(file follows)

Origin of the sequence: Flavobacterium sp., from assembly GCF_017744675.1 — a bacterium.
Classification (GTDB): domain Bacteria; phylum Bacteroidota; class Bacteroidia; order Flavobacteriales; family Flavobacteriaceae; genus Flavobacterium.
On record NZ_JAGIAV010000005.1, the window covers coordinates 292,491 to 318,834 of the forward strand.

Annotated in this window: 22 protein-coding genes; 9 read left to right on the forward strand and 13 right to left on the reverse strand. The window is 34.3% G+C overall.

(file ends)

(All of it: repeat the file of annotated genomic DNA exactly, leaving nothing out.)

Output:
Origin of the sequence: Flavobacterium sp., from assembly GCF_017744675.1 — a bacterium.
Classification (GTDB): domain Bacteria; phylum Bacteroidota; class Bacteroidia; order Flavobacteriales; family Flavobacteriaceae; genus Flavobacterium.
On record NZ_JAGIAV010000005.1, the window covers coordinates 292,491 to 318,834 of the forward strand.

Annotated in this window: 22 protein-coding genes; 9 read left to right on the forward strand and 13 right to left on the reverse strand. The window is 34.3% G+C overall.